The FS STORE is a part of the community, complementing, not competing against, local businesses. It compares its merchandise to other shops downtown to ensure it’s offering unique merchandise. It participates in downtown events. Plus, its employees enjoy talking to customers who range from Kent community members, KSU alumni, current students, and future students and their parents.

“We hope to reach out to a larger number of students in the fashion school and beyond such as art students and business students in terms of the fashion business opportunity. So we hope that Fashion School Store continues to offer students the ability to experiment with their ideas and to take a part in planning and operating the store, developing and using their skills while studying in the Fashion School. We believe that engaging our students in terms of behind the scene of The FS STORE help them build true appreciation of the industry through the hard work and hands-on experience” said Dr. J.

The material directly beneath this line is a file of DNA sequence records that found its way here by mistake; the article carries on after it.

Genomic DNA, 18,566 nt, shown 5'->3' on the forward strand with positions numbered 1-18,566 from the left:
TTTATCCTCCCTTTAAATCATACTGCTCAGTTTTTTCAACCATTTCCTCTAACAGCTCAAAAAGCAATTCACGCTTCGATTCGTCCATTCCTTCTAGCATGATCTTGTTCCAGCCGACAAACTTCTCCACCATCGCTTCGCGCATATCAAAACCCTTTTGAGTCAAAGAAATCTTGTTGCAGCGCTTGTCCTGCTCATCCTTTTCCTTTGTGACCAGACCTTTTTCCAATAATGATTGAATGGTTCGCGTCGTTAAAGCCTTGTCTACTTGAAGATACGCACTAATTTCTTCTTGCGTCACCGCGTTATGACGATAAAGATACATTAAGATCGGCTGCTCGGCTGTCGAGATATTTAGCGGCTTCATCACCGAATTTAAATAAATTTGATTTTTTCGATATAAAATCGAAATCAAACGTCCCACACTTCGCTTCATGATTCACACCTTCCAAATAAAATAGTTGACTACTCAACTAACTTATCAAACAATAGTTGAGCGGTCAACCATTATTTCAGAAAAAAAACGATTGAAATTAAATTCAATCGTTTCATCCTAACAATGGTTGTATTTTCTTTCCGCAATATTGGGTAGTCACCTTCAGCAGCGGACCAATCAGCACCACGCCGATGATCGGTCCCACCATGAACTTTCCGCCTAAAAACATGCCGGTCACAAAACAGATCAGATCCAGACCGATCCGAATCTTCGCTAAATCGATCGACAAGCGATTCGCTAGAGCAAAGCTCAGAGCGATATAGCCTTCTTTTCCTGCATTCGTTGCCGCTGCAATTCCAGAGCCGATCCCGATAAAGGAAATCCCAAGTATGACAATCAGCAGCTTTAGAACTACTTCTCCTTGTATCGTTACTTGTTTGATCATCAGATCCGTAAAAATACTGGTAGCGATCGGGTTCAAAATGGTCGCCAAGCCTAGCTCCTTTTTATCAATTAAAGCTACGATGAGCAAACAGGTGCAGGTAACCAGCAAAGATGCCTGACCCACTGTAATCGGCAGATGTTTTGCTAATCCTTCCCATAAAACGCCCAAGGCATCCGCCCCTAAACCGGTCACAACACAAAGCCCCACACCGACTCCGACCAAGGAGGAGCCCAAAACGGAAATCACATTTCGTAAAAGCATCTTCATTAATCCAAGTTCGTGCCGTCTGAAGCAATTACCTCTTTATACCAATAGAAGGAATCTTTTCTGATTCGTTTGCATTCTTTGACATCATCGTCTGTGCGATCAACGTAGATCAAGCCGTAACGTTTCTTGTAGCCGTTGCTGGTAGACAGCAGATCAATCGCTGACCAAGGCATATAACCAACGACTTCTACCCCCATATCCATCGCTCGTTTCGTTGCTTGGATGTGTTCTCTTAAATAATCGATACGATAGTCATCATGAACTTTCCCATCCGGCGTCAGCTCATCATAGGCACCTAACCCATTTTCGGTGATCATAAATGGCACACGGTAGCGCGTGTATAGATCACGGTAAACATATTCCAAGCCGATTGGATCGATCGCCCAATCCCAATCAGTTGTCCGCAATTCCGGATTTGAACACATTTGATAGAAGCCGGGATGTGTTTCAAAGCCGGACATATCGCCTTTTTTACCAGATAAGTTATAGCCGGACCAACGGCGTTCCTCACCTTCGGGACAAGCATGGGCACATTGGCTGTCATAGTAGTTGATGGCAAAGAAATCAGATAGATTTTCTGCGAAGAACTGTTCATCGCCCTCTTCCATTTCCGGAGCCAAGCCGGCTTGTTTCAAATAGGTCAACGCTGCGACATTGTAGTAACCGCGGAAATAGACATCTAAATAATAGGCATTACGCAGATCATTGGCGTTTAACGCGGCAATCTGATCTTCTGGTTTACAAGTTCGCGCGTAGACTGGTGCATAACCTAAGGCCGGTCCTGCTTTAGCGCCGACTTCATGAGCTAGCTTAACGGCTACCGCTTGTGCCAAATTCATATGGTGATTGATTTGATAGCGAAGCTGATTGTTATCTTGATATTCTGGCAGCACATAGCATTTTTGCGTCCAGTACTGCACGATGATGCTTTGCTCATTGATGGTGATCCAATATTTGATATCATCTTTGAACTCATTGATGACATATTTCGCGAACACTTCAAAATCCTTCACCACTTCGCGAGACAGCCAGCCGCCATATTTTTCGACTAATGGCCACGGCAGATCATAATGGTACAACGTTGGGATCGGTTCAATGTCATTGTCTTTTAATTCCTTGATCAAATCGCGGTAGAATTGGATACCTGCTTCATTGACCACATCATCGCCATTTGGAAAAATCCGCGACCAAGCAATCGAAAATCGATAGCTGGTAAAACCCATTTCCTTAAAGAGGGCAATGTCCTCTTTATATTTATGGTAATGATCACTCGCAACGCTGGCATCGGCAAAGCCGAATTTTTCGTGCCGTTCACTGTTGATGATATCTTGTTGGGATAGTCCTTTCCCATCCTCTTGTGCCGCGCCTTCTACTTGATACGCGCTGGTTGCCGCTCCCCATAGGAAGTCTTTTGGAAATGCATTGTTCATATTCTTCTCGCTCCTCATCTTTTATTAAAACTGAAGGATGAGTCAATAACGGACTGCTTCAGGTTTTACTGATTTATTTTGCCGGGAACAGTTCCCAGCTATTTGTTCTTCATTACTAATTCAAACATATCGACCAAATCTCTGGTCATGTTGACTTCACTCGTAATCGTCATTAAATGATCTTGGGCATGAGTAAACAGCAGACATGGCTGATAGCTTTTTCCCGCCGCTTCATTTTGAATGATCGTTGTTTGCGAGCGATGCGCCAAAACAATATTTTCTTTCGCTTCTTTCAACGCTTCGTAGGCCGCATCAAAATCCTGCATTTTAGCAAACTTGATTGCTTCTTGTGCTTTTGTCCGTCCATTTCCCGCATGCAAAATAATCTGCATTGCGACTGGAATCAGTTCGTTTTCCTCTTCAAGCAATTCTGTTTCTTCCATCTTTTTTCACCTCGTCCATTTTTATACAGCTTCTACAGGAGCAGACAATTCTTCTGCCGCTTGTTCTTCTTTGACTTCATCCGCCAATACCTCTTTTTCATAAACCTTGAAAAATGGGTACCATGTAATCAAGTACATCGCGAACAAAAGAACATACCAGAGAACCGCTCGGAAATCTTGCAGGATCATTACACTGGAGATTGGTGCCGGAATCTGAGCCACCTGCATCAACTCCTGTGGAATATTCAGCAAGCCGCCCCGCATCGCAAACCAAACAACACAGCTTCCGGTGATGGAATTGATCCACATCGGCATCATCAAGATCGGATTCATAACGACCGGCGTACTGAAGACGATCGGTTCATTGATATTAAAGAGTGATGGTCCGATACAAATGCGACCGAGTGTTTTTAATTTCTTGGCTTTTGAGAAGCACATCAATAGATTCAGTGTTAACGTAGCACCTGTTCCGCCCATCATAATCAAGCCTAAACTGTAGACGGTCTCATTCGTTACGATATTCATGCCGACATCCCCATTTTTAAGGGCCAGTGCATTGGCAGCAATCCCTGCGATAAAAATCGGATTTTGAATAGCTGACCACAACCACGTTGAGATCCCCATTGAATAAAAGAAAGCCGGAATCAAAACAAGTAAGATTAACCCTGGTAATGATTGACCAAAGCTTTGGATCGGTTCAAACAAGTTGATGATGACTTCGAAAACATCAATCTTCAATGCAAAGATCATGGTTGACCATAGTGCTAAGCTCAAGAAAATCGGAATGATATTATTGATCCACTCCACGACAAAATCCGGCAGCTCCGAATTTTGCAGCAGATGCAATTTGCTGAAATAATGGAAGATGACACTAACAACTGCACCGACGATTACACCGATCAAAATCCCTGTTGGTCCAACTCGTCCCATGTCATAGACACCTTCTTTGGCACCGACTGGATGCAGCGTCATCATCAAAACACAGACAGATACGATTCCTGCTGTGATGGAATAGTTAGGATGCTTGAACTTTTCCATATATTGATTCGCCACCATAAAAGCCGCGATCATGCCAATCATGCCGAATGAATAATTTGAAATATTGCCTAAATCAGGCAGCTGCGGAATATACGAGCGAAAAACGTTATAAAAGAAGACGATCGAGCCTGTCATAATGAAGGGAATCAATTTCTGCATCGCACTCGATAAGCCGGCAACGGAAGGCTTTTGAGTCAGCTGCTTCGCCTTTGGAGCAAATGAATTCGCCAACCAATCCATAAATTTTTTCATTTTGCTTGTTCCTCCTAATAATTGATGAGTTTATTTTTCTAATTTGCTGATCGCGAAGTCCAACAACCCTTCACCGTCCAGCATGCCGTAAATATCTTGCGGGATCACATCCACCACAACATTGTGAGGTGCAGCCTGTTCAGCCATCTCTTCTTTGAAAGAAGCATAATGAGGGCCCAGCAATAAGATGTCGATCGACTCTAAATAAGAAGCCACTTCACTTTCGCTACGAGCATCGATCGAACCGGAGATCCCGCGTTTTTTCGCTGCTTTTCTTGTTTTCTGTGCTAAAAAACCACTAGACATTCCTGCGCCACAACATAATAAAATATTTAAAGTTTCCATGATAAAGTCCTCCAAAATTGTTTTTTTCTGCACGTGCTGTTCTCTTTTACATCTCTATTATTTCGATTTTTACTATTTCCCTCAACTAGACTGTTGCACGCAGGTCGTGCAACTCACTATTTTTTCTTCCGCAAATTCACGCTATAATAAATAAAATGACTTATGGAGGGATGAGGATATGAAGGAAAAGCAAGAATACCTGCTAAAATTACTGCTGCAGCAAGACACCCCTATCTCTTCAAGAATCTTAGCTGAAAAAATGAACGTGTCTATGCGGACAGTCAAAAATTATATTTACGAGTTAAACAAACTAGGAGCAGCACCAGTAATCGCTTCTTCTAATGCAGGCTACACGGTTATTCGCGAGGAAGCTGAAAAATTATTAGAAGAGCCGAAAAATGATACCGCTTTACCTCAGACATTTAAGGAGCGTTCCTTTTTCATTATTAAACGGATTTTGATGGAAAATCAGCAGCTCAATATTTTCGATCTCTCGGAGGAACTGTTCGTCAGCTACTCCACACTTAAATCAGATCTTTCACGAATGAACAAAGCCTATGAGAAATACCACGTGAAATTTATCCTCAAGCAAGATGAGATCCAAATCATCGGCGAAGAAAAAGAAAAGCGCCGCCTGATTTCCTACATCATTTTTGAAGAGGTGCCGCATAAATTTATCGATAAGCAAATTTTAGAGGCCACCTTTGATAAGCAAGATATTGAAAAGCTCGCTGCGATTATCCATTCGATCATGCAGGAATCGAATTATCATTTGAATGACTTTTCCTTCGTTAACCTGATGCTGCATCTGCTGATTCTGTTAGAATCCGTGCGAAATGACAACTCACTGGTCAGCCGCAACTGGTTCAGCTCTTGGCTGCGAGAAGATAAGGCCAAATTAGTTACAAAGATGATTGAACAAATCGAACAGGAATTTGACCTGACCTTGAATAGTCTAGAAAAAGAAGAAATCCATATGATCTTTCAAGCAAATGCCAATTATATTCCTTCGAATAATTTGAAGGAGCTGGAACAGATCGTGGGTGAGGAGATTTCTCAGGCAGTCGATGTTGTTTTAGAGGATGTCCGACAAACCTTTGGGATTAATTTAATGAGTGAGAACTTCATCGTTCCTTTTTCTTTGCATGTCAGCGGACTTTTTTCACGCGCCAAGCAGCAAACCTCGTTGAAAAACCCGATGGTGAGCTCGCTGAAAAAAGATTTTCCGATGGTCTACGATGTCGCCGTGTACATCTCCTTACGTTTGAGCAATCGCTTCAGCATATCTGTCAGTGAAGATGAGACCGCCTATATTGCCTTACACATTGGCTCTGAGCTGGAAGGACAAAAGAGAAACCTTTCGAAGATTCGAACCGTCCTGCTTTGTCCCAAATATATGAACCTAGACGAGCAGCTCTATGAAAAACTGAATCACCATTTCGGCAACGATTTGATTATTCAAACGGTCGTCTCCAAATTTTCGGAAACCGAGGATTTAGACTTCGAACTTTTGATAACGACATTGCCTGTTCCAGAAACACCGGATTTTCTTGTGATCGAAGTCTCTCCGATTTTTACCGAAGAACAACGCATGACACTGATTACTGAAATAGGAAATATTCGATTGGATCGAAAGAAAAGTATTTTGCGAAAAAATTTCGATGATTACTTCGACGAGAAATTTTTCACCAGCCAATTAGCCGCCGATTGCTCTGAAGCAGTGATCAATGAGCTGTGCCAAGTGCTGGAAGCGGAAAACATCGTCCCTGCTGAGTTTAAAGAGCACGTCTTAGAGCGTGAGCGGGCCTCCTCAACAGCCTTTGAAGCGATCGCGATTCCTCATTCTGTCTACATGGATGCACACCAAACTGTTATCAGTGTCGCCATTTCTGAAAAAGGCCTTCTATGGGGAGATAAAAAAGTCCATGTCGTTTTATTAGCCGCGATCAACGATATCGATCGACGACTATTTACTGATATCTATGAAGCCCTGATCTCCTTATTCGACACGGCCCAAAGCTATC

After browsing the store, watching the slideshows showing students’ work, and reading about your new garment’s designer on its label, walk to the cash desk to check out. Have a conversation with the fashion student employee about the FS STORE, or their education, before taking your new purchase through the glass door and into your closet.

Julie Riedel

Since opening, The FS STORE has changed. In April of 2015, the store moved from Acorn Alley to 201 East Erie Street, Suite B. Then in the Spring 2017 semester, an interdisciplinary class titled Retail Design from Concept to Fabrication remodeled the store. Daphne Peters, prior KSU assistant professor in the School of Visual Communication Design (VCD), developed the course and taught it, with help from Brett Tippey, assistant professor and program coordinator for Architectural Studies.